Background: Unexplained chest pain is a frequent and increasingly common complaint among patients admitted to Emergency Departments. Previous studies have defined unexplained chest pain as non-cardiac or non-coronary artery disease, i.e. patients with other organic causes explaining the chest pain could be included. To increase the knowledge of unexplained chest pain, this study only includes patients without any known explanation for their chest pain.
Aim: To analyze gender differences regarding pain characteristics, psychosocial factors and health-related quality of life among patients diagnosed unexplained chest pain.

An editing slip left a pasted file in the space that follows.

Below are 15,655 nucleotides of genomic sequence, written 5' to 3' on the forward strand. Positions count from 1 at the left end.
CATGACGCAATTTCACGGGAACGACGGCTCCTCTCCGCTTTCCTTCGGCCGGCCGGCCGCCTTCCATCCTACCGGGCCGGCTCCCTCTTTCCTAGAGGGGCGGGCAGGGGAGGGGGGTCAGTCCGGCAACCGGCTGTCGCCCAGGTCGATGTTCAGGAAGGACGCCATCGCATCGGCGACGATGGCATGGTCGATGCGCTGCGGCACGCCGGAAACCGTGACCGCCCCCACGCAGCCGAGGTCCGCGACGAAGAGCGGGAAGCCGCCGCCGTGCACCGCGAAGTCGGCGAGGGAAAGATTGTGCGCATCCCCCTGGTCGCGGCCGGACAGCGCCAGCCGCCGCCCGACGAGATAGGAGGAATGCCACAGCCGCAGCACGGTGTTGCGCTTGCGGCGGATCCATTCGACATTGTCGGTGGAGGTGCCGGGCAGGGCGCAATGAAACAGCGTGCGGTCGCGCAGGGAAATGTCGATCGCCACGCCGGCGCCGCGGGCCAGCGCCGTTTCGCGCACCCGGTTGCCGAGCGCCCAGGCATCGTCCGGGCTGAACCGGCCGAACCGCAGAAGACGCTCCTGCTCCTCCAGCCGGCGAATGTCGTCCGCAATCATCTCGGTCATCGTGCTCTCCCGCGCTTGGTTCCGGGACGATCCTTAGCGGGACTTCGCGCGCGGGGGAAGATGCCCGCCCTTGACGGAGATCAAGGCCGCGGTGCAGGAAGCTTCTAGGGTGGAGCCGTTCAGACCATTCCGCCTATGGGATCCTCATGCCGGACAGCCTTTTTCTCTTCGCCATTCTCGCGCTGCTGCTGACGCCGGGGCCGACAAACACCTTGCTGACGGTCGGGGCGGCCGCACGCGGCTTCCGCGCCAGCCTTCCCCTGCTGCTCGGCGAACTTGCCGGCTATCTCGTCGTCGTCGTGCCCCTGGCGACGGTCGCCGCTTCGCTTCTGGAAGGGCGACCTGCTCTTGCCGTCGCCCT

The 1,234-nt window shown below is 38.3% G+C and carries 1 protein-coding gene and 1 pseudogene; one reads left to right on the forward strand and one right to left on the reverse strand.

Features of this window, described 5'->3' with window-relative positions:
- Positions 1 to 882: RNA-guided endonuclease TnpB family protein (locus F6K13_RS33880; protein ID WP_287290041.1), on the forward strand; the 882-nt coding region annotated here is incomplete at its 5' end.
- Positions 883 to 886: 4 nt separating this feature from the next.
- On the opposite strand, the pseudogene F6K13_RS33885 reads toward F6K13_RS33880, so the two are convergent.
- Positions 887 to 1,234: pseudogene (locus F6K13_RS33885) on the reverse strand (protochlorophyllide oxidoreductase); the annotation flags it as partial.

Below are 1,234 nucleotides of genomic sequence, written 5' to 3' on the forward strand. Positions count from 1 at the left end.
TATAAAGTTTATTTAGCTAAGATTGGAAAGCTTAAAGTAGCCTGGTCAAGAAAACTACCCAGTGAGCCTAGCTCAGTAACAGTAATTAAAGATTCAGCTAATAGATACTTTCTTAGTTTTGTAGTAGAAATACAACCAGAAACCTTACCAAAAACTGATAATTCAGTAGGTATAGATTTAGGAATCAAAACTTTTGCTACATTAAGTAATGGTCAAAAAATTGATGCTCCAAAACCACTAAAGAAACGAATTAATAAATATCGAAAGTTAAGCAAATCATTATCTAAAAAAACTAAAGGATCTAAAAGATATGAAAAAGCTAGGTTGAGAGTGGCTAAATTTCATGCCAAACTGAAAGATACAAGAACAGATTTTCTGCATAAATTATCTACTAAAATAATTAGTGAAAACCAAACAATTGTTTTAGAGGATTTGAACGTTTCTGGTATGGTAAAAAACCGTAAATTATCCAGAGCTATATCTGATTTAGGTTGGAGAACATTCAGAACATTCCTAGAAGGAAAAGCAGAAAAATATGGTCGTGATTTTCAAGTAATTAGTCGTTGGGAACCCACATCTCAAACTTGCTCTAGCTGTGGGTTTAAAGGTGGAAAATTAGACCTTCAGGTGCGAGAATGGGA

Methods and results: The results are based on 179 patients (101 men, 78 women) between 16 and 69 years old (mean age 45.3) consecutively admitted to Emergency Department. Pain characteristics were assessed by Pain-O-Meter. Social relationships, depression, anxiety, and health-related quality of life were measured by a self-administered questionnaire. There were no gender differences regarding chest pain intensity; however women described their pain as burning (p<0.01) and frightening (p<0.03) more often than men. Men reported less depression (p<0.01) and less trait anxiety (p=0.01) than women. Chest pain intensity did not significantly impact health-related quality of life except physical functioning in men (p=0.05).
Conclusion: Gender differences were few. Chest pain intensity did not significantly impact health-related quality of life.